Or, to quote Vigo out of context from Ghostbusters 2:
WHAT IS WILL BE, WHAT WAS WILL BE NO MORE
I worked the same job for 15 years, a job that kept me trapped on Long Island, and with no chance of upward mobility or expanding my skill set so I could explore other career options. It was as dead end as a dead end job could be, and over the years, the work conditions continued to spiral down into chaos, destruction, oblivion, and utter gnashing of teeth. I didn’t think it would ever end.
But then a flicker of light happened last June, and I found a new part-time job with the hope of eventually going full-time. I wasn’t sure if it would pan out, but it was the first major break I had been looking for after years of struggle. Since I started that new job, it had been a roller coaster ride of crazy ups and downs, but it all ended this month, when I was offered full-time and a steady salary.
When I got the news, I just sat at my desk at my old job shell-shocked. I had gone in that morning not knowing what would happen to me, and yet by the afternoon, when I finally got the word, I realized that was the last day I’d ever have to work there. No more menial, soul-sucking, thankless drone work. No more being talked down to, demeaned, insulted and passed over. It was over. IT WAS TRULY OVER.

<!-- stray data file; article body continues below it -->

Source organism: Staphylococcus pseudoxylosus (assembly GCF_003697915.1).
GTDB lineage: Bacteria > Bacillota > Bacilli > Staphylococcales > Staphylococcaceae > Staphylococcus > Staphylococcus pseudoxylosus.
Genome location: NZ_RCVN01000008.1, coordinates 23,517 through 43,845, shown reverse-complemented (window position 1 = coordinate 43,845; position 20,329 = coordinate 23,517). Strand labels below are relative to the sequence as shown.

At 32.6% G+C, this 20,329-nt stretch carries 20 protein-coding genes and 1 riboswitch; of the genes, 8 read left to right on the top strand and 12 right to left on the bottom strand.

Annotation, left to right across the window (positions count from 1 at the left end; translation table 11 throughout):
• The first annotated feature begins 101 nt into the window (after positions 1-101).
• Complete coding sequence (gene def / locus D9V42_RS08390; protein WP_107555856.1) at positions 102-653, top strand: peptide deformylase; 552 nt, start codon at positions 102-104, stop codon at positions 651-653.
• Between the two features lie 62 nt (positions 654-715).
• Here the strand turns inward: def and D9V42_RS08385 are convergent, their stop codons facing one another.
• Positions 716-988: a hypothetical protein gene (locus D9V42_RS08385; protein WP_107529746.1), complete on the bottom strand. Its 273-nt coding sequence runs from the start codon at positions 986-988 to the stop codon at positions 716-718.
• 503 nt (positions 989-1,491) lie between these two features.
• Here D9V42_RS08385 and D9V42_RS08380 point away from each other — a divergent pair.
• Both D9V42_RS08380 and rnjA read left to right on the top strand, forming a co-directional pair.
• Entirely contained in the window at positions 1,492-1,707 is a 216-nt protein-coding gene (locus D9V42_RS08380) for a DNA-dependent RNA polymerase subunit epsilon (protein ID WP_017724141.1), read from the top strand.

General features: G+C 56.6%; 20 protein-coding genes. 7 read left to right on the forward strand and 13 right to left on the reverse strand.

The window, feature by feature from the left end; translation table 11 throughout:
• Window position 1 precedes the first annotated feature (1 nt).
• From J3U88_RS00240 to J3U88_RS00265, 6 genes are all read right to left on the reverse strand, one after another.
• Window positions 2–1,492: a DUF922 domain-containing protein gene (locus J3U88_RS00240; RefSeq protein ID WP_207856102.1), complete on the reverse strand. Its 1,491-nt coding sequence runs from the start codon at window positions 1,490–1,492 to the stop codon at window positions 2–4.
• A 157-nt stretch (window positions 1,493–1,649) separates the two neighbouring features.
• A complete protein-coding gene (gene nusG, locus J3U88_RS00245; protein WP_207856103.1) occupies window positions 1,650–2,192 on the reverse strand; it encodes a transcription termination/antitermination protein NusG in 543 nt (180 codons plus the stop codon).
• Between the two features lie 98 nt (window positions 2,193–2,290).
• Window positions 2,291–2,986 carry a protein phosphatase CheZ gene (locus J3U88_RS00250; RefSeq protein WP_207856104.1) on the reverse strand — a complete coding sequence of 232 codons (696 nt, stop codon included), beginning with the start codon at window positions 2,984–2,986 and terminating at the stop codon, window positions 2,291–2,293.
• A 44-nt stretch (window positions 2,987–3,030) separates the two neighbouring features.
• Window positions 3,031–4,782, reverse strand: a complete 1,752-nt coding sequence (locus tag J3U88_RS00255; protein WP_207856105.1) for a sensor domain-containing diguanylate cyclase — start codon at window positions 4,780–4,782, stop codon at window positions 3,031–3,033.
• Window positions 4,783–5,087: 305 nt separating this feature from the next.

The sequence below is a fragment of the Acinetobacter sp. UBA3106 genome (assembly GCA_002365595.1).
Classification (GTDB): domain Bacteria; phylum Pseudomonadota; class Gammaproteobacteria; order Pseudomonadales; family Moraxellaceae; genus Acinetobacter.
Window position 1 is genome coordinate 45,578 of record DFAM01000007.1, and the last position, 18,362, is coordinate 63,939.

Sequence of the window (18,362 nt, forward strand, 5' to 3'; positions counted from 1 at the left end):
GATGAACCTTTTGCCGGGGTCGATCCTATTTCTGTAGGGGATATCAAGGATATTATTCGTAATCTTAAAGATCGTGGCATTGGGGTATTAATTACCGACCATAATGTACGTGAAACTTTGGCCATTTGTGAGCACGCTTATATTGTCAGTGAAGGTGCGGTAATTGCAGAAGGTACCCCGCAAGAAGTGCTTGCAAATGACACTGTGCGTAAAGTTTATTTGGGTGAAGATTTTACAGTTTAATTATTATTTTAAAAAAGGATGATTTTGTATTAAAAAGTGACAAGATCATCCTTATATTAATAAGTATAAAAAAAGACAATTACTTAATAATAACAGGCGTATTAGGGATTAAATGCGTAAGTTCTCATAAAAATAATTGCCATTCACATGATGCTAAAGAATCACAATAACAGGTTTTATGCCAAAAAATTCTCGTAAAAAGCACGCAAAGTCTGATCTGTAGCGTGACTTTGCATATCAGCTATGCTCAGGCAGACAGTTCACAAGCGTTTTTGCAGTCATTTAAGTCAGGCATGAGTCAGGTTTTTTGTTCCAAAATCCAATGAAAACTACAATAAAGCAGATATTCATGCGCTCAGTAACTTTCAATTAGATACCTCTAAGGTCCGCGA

My supervisor had come over to my desk and did his usual daily rant about how we were understaffed, getting no help, and continued to get mishandled and mismanaged by the powers that be. I smiled broadly and said:
“I guess this would be a bad time to tell you I’m leaving too?”
It took 5 minutes before it finally registered that I wasn’t joking… and then the blood started to drain from his face. I gave my two weeks’ notice, and because of the benefits of it being a public job, I was able to use those two weeks to burn out the leftover comp time I had on the books. Tee hee.
I’ll only have to return once more to hand in my resignation, ID card, FOB, etc, and then I am free and clear of them forever. Not only them, but soon Long Island as well.
It’s no longer a dream anymore. Now it’s real.